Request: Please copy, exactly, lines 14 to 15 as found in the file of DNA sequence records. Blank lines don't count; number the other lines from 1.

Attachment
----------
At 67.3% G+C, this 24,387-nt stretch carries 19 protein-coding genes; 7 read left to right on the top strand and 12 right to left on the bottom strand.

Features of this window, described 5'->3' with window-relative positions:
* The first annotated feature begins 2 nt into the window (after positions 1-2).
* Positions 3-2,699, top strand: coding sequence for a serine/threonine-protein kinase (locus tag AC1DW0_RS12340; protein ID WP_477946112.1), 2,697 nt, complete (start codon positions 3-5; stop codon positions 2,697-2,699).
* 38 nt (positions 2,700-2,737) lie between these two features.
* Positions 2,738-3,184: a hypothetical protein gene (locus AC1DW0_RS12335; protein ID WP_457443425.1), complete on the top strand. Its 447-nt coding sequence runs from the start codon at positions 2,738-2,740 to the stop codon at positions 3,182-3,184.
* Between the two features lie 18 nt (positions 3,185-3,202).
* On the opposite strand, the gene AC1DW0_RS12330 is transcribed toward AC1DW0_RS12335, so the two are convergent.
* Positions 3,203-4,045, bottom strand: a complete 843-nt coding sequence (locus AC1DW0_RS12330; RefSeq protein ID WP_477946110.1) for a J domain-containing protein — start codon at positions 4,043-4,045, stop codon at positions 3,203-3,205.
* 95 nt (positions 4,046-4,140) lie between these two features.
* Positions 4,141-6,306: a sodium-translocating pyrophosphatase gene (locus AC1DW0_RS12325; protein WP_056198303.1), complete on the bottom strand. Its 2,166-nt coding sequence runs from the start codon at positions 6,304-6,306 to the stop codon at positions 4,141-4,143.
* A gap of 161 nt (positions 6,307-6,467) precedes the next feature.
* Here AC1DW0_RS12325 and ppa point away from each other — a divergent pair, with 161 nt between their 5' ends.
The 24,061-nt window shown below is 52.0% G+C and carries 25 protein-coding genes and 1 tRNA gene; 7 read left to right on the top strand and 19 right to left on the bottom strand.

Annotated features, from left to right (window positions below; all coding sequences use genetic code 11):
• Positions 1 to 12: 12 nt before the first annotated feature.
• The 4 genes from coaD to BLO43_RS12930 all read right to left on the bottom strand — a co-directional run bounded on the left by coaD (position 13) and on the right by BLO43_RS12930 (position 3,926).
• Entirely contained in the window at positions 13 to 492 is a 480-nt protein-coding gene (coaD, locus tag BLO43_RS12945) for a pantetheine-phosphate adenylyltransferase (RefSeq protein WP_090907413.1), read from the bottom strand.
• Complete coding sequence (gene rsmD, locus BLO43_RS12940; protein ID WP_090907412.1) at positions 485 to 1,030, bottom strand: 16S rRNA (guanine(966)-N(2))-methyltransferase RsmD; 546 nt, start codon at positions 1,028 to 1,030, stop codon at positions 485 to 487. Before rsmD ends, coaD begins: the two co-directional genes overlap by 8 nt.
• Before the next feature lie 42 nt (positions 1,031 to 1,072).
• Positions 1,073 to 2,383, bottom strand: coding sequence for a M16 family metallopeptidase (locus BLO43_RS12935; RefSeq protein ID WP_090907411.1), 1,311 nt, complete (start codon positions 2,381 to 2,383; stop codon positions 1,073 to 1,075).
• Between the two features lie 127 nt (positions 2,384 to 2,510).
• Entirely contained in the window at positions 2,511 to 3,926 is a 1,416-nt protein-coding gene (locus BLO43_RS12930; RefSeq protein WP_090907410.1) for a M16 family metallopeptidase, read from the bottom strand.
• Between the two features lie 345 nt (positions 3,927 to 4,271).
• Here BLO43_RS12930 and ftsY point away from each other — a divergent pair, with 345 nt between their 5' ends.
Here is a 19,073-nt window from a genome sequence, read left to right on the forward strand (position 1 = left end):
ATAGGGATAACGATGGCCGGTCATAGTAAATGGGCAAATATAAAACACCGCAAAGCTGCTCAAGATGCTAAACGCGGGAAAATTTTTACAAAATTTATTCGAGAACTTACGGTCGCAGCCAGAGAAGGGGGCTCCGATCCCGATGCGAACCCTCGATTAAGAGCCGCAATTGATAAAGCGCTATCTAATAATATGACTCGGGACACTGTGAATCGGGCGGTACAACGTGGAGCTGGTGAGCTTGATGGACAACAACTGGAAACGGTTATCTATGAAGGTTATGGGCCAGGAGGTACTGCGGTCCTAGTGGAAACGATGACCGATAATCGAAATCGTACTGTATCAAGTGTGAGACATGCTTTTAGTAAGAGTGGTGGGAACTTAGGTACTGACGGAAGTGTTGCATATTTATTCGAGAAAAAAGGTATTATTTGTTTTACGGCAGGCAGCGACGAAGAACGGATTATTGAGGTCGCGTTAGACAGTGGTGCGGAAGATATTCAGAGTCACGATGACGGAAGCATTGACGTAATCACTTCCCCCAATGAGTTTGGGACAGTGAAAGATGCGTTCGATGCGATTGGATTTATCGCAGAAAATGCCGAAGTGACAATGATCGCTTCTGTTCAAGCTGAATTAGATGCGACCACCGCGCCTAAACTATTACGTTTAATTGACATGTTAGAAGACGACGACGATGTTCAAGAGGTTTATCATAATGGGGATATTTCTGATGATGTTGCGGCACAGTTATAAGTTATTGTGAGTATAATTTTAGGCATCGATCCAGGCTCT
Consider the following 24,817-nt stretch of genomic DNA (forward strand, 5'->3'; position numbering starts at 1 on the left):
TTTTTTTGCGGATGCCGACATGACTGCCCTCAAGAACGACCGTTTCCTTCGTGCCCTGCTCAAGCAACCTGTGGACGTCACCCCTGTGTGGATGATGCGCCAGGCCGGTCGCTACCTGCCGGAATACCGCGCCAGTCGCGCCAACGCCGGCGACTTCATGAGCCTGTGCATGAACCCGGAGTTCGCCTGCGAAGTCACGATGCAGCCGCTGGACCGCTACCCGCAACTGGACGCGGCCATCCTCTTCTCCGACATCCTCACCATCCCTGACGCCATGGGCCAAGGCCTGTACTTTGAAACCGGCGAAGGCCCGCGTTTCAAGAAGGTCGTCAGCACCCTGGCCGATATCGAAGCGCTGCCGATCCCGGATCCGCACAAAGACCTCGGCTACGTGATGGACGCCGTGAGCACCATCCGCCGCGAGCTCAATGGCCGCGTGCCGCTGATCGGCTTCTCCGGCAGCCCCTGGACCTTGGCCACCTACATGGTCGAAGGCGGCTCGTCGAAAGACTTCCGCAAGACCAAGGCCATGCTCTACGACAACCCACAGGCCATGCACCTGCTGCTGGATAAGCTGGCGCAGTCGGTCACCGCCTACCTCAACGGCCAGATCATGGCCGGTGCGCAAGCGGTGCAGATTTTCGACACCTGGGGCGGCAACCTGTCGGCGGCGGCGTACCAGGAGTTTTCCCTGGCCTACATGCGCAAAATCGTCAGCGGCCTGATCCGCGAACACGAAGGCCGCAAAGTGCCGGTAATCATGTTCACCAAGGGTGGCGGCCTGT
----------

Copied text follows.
The 24,061-nt window shown below is 52.0% G+C and carries 25 protein-coding genes and 1 tRNA gene; 7 read left to right on the top strand and 19 right to left on the bottom strand.

Annotated features, from left to right (window positions below; all coding sequences use genetic code 11):